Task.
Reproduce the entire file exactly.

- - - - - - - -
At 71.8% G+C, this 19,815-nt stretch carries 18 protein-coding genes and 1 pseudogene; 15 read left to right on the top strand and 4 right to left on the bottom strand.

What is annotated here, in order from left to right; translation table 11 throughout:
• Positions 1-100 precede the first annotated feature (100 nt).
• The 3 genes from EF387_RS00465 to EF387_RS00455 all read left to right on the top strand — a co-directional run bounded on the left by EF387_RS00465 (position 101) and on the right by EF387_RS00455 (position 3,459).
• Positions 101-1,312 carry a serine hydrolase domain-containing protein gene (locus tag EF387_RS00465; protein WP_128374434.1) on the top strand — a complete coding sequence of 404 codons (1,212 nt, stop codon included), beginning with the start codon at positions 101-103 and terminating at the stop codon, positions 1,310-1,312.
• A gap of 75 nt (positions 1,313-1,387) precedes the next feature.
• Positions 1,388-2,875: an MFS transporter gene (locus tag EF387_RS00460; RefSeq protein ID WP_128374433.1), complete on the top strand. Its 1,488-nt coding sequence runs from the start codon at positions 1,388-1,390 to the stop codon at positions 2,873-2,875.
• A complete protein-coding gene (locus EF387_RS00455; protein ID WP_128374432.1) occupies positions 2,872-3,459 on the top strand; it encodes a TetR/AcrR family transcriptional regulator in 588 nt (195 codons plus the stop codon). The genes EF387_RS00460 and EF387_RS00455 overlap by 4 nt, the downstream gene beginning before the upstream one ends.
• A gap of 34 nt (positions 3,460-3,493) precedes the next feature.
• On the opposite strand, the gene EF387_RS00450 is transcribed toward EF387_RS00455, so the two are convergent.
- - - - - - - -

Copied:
At 71.8% G+C, this 19,815-nt stretch carries 18 protein-coding genes and 1 pseudogene; 15 read left to right on the top strand and 4 right to left on the bottom strand.

What is annotated here, in order from left to right; translation table 11 throughout:
• Positions 1-100 precede the first annotated feature (100 nt).
• The 3 genes from EF387_RS00465 to EF387_RS00455 all read left to right on the top strand — a co-directional run bounded on the left by EF387_RS00465 (position 101) and on the right by EF387_RS00455 (position 3,459).
• Positions 101-1,312 carry a serine hydrolase domain-containing protein gene (locus tag EF387_RS00465; protein WP_128374434.1) on the top strand — a complete coding sequence of 404 codons (1,212 nt, stop codon included), beginning with the start codon at positions 101-103 and terminating at the stop codon, positions 1,310-1,312.
• A gap of 75 nt (positions 1,313-1,387) precedes the next feature.
• Positions 1,388-2,875: an MFS transporter gene (locus tag EF387_RS00460; RefSeq protein ID WP_128374433.1), complete on the top strand. Its 1,488-nt coding sequence runs from the start codon at positions 1,388-1,390 to the stop codon at positions 2,873-2,875.
• A complete protein-coding gene (locus EF387_RS00455; protein ID WP_128374432.1) occupies positions 2,872-3,459 on the top strand; it encodes a TetR/AcrR family transcriptional regulator in 588 nt (195 codons plus the stop codon). The genes EF387_RS00460 and EF387_RS00455 overlap by 4 nt, the downstream gene beginning before the upstream one ends.
• A gap of 34 nt (positions 3,460-3,493) precedes the next feature.
• On the opposite strand, the gene EF387_RS00450 is transcribed toward EF387_RS00455, so the two are convergent.